My days recently have been filled with poetry as I prepare for my experimental poetry reading with Catriona Wright, which is just under two weeks away. Never before have I so diligently written poems — my interests usually push me toward short stories — and so never before have I experienced the raw satisfaction of continuously playing with words. Continue reading
Do you like poetry? Do you like experimentation? Do you like Thursday evenings of art and writing and literary surprises? Come see me and Catriona Wright give a collaborative hour-long performance on June 29 from 6-7 pm at The ARTS Project in London. For more details, follow the links below!
Also, did I mention it’s free admission?
Finally! My creative writing has once again entered the public sphere!
The lovely literary journal, Persephone’s Daughters, for which I am a reader, published one of my short stories today. It is called “Married Life,” and it delves into the psychological and emotional confusions of rape culture, submission, and a society entrenched in manners. The writing style differs from a lot of my other works: it is abrupt and purposefully artificial, verging on metafiction.
Have a read, tell me what you think, and feel free to check out the other amazing pieces in this issue. The journal focuses on all areas and ideas surrounding the abuse of women — it is stories of survival through art.
I think it goes without saying that communication and understanding regarding these issues are unutterably important to me.
Read my story and others like it here.
This winter has been the easiest for me in years. I’ve methodically incorporated wellness techniques into my schedule, including journal writing, daily gratification, a sunlamp, healthy eating (most of the time), consistent exercise, and medication. I have been efficient, productive, and social. I have been everything Western society claims one must be to achieve success.
But have I been successful? I haven’t written anything seriously my own in nearly a year. Worse than that, I haven’t wanted to write anything seriously my own. The desire to write comes sometimes, briefly, like the rank smell of cigarettes on the wind, and then drifts on by me. I write what I need to in order to get through my university courses, but my heart doesn’t settle deeply within the words like it always used to. Continue reading
I have recently embarked on the journey of being a prose reader for a literary magazine that focuses on the stories and sufferings of abused women. I at first thought (to my genuine embarrassment) that this was a paid position. On learning that it was not, and that in fact no one working for this magazine is paid, I was at first upset, and then angry, and then grateful. Continue reading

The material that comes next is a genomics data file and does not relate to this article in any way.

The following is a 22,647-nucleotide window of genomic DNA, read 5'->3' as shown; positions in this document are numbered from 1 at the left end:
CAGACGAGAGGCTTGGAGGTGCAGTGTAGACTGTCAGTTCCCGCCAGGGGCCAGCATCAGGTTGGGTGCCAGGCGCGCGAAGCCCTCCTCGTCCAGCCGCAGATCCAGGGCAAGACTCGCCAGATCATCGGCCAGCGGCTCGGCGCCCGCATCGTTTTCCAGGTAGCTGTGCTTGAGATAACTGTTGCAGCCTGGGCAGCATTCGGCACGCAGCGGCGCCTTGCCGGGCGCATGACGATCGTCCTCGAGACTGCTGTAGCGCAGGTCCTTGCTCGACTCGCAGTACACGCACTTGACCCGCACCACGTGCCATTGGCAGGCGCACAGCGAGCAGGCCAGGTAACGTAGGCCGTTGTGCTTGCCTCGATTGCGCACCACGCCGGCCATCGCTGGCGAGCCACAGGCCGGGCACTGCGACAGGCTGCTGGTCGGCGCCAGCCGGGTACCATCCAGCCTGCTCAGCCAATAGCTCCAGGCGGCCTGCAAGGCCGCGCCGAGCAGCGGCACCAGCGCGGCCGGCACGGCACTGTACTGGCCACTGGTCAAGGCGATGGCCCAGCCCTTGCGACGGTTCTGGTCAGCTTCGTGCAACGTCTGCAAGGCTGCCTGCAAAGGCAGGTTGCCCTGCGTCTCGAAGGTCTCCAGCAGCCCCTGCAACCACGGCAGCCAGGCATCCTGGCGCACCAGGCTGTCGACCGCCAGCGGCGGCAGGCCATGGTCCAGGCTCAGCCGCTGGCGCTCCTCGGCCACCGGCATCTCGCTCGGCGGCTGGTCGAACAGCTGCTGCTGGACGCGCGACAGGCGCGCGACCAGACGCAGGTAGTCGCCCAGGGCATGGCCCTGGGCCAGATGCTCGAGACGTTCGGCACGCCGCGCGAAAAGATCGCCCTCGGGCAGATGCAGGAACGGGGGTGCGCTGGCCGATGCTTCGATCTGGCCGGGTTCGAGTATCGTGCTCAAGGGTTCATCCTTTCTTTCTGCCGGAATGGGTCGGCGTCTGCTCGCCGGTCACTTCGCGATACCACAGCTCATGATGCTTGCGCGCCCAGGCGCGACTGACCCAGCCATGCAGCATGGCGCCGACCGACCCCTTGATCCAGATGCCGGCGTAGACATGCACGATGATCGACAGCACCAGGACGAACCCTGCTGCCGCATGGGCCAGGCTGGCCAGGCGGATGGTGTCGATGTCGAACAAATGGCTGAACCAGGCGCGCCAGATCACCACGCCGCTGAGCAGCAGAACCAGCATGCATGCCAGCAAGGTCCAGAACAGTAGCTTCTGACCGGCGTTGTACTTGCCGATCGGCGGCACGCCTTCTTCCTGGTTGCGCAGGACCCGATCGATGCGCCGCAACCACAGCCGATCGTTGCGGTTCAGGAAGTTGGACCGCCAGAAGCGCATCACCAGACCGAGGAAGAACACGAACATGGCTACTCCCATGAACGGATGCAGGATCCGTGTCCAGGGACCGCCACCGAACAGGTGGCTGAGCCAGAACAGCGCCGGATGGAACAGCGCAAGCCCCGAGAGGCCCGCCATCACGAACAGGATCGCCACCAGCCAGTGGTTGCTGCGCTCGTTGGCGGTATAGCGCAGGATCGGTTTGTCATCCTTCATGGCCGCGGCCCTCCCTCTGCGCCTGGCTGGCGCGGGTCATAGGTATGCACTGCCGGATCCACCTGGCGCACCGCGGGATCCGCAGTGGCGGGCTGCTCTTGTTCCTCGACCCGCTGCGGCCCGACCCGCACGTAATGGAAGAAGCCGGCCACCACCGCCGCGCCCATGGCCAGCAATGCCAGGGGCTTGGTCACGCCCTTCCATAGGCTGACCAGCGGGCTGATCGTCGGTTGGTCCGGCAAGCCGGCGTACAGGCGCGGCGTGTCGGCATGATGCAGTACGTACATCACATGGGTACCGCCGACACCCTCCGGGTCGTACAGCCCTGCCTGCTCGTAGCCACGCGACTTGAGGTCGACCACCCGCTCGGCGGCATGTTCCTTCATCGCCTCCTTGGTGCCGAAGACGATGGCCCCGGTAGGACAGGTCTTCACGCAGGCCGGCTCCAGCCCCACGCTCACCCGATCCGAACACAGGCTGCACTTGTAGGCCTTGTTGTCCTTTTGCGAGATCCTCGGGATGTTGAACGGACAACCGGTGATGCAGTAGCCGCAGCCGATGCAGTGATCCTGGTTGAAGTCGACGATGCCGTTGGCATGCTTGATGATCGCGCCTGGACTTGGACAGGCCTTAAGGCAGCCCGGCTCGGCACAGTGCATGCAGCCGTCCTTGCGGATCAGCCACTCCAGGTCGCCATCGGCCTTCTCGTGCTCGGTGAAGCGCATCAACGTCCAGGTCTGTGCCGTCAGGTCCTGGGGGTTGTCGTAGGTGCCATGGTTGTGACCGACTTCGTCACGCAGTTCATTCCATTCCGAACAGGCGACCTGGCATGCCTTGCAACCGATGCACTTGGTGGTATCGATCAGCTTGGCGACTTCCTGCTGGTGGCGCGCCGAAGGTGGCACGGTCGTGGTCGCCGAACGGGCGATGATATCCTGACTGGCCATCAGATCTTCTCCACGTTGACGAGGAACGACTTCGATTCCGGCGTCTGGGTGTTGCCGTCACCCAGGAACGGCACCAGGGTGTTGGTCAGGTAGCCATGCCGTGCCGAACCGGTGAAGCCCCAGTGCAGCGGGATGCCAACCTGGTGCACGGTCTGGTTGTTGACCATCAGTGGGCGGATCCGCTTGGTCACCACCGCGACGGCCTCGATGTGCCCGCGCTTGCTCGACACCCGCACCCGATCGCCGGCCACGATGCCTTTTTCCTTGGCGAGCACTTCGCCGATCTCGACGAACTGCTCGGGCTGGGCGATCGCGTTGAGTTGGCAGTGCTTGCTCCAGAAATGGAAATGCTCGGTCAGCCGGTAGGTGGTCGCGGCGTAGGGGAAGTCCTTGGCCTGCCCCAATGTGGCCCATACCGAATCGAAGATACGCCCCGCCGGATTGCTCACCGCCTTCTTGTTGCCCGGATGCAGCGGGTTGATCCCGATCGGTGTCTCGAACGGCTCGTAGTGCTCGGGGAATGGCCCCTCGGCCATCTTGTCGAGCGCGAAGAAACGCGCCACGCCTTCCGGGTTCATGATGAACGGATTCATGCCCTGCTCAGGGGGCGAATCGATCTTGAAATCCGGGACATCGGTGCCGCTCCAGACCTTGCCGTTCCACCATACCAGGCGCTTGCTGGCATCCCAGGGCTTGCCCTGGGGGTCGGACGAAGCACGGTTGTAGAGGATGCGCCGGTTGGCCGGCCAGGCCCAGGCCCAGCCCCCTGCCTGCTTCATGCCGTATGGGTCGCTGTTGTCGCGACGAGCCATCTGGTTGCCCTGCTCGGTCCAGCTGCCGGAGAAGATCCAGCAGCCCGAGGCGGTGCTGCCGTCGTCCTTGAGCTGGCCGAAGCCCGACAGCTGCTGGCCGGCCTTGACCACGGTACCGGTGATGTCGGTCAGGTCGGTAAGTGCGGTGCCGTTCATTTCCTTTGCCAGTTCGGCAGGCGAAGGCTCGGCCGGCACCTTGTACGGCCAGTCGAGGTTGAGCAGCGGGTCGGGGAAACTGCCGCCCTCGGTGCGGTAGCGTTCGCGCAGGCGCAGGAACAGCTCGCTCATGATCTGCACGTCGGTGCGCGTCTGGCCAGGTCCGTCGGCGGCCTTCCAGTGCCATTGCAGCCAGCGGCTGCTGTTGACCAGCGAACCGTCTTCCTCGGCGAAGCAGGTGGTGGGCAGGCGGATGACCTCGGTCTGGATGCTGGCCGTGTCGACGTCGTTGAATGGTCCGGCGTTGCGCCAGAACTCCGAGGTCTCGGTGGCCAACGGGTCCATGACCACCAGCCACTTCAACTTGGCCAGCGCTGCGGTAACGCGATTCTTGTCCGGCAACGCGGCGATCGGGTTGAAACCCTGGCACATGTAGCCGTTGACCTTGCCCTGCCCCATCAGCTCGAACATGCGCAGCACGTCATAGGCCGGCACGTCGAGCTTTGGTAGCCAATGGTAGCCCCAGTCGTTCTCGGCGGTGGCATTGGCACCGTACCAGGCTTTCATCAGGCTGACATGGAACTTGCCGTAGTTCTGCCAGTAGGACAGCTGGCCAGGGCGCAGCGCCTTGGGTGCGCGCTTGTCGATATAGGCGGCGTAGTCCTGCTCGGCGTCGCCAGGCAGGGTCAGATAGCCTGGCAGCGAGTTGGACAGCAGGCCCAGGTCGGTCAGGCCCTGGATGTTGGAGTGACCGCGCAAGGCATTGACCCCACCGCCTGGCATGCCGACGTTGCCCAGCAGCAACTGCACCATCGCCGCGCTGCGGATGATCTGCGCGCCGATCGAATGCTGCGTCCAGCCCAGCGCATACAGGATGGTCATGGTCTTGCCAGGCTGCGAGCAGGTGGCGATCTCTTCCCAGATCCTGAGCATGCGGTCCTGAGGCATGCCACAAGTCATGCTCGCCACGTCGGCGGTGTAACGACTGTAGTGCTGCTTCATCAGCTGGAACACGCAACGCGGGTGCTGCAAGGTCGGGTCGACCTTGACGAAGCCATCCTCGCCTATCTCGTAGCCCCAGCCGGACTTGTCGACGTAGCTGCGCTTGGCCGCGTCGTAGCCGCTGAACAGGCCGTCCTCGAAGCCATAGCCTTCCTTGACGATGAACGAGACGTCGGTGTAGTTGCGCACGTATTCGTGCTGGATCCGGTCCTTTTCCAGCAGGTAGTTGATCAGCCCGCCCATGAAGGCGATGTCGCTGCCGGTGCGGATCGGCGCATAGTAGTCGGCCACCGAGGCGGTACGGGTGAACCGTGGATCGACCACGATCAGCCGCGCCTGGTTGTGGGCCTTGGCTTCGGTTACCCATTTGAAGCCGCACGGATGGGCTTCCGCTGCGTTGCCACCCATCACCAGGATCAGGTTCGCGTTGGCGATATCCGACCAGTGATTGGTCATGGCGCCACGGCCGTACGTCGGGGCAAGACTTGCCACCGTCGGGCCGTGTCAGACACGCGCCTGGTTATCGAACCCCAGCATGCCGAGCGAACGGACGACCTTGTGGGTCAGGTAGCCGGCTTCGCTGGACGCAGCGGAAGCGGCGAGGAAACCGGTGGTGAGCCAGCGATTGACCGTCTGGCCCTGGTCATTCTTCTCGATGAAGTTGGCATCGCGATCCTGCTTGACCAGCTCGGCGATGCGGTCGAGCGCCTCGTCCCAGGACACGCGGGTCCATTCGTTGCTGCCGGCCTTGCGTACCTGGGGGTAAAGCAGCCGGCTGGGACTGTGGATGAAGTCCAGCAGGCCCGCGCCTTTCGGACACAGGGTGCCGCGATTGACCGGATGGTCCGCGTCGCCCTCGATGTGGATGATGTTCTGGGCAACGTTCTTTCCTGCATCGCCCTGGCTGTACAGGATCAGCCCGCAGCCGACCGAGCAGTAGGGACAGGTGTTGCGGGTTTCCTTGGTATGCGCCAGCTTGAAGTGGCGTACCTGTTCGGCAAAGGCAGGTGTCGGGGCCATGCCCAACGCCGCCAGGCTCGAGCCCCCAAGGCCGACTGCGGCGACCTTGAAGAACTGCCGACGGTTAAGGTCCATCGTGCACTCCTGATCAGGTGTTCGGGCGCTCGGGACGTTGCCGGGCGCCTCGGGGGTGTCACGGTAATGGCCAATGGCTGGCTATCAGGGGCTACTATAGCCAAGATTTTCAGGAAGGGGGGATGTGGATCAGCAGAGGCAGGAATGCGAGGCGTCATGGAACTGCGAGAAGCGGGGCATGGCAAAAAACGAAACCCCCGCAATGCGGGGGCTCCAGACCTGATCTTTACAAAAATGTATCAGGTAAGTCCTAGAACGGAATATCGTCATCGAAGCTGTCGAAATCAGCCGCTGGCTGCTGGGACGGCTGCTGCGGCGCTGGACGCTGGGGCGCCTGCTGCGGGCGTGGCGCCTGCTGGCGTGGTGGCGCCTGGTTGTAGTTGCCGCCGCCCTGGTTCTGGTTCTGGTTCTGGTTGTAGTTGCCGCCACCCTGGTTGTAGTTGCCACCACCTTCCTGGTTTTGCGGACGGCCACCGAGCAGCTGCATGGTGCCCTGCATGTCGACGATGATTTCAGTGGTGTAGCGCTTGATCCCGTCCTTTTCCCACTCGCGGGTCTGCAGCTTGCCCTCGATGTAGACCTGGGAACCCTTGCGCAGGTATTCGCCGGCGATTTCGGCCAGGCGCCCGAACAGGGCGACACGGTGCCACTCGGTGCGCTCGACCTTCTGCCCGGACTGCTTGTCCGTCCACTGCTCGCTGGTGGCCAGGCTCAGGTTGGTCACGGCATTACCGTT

My publication in The Quilliad has become a pattern (to which I am not at all opposed). Last night they published my short story, “Just As Father Likes,” in their 2016 Halloween edition. The story is a modern retelling of “Hansel and Grethel,” originally written by the Brothers Grimm, and is basically everything you can expect from me at this point — strange children, old women, absent men who influence the entire action of the plot… Oh, and did I mention some horror and gore?
Happy Halloween, everyone!
To take a look at the 8 Issues of The Quilliad, and (perhaps!) make a purchase, click here.
Now on to the story… Continue reading
Although my bio for this one is a little outdated (I wrote it maybe five months ago), here is my poem, “Stove-gas Quiet,” published today in The Voices Project.
The sixth issue of Occasus, an online literary journal from Western University, is out today! This year they were generous enough to publish two poems, a fiction story, a creative nonfiction story, and an experimental piece of mine. I love this journal, and I encourage you to explore it and read work other than my own. I will provide the link below.
To find the specific links to my writing in Occasus, check out my Published Work page. I will be posting all of them there.
And, as always, I must belt out to KEEP WRITING, EVERYONE. Keep creating. Keep being curious and fearless. To create is to be alive. To create is to lose yourself in something bigger than yourself.
Now, to hurry down to my desk in the wall and work on some more stories…
“Craig: ‘I messed up already.’
Raina: ‘You made a DOT.’
Craig: ‘Yeah, but it’s an awful dot. What if I ruin your wall?’
Raina: ‘Craig, a blank wall is boring… untouched… Even a mistake is better than nothing.'”
Craig Thompson, Blankets
Sarah’s first painting, “Home at Dusk”
Guest post by Sarah White.
It is something everyone has the ability to do, and it is done in many different ways.
We all have our own definition of a masterpiece. Continue reading